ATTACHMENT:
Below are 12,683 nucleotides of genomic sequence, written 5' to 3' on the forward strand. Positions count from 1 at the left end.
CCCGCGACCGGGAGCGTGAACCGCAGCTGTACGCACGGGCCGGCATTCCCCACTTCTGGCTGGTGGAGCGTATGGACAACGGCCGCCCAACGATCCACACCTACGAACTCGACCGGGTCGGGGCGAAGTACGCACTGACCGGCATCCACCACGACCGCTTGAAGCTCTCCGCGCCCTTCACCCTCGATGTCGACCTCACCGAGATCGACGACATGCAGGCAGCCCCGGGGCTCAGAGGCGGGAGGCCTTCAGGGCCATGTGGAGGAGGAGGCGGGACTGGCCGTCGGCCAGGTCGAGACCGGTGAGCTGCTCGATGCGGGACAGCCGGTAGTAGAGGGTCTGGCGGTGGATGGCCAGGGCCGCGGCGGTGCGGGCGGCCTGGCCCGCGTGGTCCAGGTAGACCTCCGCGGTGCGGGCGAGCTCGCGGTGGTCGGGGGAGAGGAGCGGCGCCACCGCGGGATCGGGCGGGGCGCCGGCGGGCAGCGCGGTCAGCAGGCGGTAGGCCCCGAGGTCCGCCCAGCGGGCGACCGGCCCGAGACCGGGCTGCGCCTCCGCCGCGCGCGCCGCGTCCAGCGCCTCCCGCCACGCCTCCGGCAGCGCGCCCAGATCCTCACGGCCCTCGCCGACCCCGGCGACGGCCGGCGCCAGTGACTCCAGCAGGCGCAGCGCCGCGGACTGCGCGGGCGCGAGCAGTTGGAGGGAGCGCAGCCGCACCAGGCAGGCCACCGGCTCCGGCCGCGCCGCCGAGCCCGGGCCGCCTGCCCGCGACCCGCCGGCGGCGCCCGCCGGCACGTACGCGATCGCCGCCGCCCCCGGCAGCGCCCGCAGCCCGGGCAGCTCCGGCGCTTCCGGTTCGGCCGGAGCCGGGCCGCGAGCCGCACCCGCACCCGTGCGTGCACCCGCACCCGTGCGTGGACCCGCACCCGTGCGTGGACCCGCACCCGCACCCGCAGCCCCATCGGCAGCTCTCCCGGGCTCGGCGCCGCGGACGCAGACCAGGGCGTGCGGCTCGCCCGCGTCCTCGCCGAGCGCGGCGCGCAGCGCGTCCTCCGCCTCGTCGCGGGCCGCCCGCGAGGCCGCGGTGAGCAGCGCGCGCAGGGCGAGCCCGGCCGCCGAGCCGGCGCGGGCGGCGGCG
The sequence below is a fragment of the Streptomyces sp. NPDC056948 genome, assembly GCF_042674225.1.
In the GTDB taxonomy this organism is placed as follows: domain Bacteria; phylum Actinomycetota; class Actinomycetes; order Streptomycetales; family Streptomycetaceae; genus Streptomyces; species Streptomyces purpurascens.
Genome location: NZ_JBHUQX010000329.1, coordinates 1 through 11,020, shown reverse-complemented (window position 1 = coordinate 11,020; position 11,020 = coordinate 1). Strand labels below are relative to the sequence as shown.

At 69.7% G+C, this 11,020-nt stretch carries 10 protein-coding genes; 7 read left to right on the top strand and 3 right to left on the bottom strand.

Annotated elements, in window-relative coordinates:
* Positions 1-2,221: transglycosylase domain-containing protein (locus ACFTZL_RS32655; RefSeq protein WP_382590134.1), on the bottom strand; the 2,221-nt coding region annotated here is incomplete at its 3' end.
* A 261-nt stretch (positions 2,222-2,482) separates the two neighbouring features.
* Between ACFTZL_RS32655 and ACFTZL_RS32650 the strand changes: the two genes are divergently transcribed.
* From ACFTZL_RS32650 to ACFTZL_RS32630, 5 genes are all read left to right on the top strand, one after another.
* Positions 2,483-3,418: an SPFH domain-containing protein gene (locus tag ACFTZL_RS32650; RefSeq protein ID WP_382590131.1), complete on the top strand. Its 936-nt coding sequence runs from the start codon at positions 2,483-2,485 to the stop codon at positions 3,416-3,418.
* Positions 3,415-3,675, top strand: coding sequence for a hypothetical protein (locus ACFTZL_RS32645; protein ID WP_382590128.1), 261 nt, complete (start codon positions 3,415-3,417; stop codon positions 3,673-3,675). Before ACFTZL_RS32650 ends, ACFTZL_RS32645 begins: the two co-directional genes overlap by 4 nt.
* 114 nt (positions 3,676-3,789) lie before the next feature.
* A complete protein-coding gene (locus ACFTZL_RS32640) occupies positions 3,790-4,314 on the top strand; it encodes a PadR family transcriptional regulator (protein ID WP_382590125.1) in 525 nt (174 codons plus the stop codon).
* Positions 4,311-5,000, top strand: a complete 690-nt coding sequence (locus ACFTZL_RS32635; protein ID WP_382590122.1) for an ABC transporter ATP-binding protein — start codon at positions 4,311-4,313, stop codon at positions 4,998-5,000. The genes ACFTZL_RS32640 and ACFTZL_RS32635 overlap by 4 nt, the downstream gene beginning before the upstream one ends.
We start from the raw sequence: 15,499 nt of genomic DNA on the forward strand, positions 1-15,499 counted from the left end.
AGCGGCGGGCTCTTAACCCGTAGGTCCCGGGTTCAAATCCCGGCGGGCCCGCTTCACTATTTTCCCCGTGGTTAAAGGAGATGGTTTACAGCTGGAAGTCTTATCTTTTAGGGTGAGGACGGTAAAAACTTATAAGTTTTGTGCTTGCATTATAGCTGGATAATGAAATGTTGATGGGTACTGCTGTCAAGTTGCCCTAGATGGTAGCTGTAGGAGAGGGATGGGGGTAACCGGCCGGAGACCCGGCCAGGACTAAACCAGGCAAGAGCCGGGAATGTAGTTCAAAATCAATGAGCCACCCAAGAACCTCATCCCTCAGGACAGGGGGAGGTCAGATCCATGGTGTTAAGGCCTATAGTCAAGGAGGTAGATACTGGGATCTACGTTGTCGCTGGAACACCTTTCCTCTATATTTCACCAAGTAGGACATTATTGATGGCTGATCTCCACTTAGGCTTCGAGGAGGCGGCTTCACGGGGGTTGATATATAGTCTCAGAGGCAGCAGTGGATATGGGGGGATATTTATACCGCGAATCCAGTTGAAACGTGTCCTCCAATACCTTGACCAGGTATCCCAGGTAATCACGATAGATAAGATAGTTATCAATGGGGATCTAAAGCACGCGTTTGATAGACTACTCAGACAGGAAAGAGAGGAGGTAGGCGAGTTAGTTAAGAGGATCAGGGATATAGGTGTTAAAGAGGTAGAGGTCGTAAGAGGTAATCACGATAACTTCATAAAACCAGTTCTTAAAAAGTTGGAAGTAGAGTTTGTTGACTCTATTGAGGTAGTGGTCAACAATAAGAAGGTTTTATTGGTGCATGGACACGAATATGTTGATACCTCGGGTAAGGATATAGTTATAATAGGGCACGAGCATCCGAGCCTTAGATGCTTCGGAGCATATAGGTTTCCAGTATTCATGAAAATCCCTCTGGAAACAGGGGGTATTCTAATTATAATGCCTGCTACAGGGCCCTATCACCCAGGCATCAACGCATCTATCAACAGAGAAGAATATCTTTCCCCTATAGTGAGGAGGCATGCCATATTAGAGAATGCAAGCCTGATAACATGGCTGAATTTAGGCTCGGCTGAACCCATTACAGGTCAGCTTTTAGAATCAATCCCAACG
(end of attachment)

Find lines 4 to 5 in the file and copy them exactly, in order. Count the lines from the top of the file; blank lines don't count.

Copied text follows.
In the GTDB taxonomy this organism is placed as follows: domain Bacteria; phylum Actinomycetota; class Actinomycetes; order Streptomycetales; family Streptomycetaceae; genus Streptomyces; species Streptomyces purpurascens.
Genome location: NZ_JBHUQX010000329.1, coordinates 1 through 11,020, shown reverse-complemented (window position 1 = coordinate 11,020; position 11,020 = coordinate 1). Strand labels below are relative to the sequence as shown.